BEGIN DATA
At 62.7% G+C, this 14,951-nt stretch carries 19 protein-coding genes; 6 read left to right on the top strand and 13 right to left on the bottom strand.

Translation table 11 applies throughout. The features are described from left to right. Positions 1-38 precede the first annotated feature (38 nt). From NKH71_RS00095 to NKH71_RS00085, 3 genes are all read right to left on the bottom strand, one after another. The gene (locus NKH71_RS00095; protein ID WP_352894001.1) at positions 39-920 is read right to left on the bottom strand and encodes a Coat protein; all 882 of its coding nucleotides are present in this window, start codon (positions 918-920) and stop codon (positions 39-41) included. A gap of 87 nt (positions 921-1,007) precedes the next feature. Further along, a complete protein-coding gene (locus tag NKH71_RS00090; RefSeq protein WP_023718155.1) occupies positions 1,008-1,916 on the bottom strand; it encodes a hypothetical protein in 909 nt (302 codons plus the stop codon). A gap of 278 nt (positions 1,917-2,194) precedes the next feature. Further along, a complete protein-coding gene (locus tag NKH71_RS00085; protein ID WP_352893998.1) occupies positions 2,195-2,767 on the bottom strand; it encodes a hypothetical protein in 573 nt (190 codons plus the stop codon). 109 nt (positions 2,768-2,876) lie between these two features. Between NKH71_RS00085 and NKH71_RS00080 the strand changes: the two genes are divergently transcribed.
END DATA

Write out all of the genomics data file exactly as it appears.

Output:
At 62.7% G+C, this 14,951-nt stretch carries 19 protein-coding genes; 6 read left to right on the top strand and 13 right to left on the bottom strand.

Translation table 11 applies throughout. The features are described from left to right. Positions 1-38 precede the first annotated feature (38 nt). From NKH71_RS00095 to NKH71_RS00085, 3 genes are all read right to left on the bottom strand, one after another. The gene (locus NKH71_RS00095; protein ID WP_352894001.1) at positions 39-920 is read right to left on the bottom strand and encodes a Coat protein; all 882 of its coding nucleotides are present in this window, start codon (positions 918-920) and stop codon (positions 39-41) included. A gap of 87 nt (positions 921-1,007) precedes the next feature. Further along, a complete protein-coding gene (locus tag NKH71_RS00090; RefSeq protein WP_023718155.1) occupies positions 1,008-1,916 on the bottom strand; it encodes a hypothetical protein in 909 nt (302 codons plus the stop codon). A gap of 278 nt (positions 1,917-2,194) precedes the next feature. Further along, a complete protein-coding gene (locus tag NKH71_RS00085; protein ID WP_352893998.1) occupies positions 2,195-2,767 on the bottom strand; it encodes a hypothetical protein in 573 nt (190 codons plus the stop codon). 109 nt (positions 2,768-2,876) lie between these two features. Between NKH71_RS00085 and NKH71_RS00080 the strand changes: the two genes are divergently transcribed.